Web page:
The resources and rubrics from this lesson were very helpful as I considered the best approach to give formative and summative feedback and assessment. My expectations are that students will post videos and reflections on time and meet the criteria of each assignment. The students’ reflections will be graded on the timeliness of each post, follow up postings, content contribution, and clarity and mechanics. The implementation of ePortfolios in my video production classes will not only provide a platform to showcase their work, but also a space to reflect on their growth.


Strategy 2: Identifying Similarities and Differences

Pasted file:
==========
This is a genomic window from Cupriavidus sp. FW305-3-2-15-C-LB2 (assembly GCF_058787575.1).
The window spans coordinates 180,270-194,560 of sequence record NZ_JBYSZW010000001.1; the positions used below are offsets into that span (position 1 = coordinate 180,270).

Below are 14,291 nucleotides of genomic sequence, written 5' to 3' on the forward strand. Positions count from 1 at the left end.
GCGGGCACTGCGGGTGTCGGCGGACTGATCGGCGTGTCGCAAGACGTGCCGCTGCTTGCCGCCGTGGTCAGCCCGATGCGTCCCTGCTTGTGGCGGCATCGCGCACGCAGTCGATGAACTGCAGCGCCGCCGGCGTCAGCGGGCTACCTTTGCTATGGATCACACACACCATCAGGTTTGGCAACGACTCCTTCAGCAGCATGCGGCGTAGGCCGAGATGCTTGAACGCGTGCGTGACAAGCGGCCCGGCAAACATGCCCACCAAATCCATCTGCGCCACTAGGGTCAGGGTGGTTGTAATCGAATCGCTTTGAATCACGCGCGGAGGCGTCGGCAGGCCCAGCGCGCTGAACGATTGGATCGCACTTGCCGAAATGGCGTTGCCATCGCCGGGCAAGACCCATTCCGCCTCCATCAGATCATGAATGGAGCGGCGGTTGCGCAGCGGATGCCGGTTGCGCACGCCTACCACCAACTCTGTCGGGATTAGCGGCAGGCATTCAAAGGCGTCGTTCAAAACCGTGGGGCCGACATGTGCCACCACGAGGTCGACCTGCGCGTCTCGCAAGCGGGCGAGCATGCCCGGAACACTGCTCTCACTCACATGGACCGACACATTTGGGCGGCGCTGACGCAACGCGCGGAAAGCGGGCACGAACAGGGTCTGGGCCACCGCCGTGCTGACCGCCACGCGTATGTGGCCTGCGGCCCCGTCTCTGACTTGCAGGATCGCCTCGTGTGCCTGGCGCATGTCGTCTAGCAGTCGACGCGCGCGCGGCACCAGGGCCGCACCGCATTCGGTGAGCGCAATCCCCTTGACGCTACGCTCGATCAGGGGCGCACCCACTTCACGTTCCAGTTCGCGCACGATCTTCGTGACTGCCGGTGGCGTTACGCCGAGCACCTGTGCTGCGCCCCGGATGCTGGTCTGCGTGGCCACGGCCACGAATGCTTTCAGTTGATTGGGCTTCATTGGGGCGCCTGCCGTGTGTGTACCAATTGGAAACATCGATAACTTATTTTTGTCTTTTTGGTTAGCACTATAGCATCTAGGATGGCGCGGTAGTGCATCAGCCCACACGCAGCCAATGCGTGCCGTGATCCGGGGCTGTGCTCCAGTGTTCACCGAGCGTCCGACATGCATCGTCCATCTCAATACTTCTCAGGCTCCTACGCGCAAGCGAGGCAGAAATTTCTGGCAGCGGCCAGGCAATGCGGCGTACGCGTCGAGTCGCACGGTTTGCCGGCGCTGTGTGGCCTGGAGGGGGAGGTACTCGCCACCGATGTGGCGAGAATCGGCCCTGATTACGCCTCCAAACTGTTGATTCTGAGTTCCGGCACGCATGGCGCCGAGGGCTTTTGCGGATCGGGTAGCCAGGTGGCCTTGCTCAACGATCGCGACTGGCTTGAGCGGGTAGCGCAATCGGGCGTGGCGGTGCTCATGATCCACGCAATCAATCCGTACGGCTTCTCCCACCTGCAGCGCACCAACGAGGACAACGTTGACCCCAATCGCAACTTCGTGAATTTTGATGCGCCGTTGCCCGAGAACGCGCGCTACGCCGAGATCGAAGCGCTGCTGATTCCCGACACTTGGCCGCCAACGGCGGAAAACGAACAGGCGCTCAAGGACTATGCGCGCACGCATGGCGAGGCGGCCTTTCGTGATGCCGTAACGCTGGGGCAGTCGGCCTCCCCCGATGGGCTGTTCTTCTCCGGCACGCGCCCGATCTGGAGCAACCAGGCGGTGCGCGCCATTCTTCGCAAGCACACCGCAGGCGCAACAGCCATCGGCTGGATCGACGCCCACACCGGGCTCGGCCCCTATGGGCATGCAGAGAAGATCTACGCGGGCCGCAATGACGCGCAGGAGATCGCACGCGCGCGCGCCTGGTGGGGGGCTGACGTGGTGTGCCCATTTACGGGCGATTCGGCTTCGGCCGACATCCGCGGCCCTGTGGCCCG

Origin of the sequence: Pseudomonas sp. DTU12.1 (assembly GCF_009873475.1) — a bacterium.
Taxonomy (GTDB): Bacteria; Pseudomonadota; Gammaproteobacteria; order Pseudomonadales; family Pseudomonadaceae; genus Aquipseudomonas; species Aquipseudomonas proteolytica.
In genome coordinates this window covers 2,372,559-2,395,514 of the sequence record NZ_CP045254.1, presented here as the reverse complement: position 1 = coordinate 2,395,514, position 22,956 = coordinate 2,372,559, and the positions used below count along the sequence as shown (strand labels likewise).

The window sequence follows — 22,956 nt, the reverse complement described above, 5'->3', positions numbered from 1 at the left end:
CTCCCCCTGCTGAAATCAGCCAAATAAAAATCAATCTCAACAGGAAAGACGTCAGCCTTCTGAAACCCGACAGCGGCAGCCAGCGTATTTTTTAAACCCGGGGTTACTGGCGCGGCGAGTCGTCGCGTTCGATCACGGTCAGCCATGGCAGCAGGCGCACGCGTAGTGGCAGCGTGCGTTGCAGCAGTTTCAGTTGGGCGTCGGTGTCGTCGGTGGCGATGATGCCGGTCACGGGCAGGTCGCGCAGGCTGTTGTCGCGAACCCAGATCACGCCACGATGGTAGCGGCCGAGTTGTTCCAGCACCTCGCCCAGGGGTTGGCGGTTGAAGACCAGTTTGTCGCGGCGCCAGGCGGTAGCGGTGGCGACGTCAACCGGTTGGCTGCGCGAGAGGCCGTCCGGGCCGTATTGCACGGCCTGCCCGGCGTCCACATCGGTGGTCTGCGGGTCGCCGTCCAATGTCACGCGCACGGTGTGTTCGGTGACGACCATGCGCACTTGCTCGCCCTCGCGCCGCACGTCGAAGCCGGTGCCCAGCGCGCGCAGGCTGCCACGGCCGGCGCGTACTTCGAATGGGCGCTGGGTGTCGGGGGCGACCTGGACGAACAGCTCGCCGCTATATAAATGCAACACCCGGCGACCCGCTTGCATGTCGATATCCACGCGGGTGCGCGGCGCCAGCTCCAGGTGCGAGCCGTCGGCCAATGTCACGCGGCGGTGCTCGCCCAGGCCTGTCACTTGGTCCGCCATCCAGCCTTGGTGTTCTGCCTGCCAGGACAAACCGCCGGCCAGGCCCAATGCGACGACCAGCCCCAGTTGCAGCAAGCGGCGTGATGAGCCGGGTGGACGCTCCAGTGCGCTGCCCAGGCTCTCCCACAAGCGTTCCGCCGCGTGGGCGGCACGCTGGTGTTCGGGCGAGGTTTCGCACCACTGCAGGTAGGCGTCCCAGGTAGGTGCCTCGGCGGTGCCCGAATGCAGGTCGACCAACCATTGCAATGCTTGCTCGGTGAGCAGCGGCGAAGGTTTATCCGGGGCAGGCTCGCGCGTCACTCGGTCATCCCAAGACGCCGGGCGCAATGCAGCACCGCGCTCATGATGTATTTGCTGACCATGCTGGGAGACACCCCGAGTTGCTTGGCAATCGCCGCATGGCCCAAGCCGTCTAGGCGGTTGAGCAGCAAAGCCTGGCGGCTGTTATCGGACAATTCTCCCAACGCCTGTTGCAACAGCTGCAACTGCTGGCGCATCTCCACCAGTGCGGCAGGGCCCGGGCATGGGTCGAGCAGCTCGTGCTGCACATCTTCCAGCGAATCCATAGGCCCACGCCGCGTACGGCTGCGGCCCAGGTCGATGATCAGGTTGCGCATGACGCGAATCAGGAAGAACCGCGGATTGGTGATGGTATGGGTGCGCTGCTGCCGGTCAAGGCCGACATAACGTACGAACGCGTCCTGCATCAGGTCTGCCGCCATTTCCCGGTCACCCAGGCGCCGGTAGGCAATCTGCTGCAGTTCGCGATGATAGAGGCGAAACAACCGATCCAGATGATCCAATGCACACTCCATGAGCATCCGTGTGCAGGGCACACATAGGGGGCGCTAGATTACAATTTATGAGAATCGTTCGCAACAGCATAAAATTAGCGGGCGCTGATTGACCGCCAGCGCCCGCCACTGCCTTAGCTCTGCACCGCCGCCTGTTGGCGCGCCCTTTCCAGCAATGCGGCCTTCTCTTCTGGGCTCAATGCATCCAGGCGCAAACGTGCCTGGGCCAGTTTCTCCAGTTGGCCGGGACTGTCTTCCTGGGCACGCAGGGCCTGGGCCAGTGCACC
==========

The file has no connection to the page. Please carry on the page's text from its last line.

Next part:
Identifying Similarities and Differences is a teaching strategy that uses the concepts of comparing and contrasting knowledge so that students can better understand the subject matter. The specific strategies inside this category are comparing, classifying, creating metaphors and creating analogies (Dean et al, 2012). Comparing is when students differentiate subjects based on their similarities and differences. Classifying is when students divide the subject matter into categories based on their similarities. Creating metaphors is when students can find patterns among the subject matter and relate them to similar patterns that they are aware of. Creating analogies is when students pair together concepts to better understand the components of the knowledge (Dean et al, 2012).  The main recommendations for implementing the strategy of Indentifying Similarities and Differences is to first show students how to correctly use this approach, then allow time for them to practice while also guiding them through the process with cues and questions (Dean et al, 2012).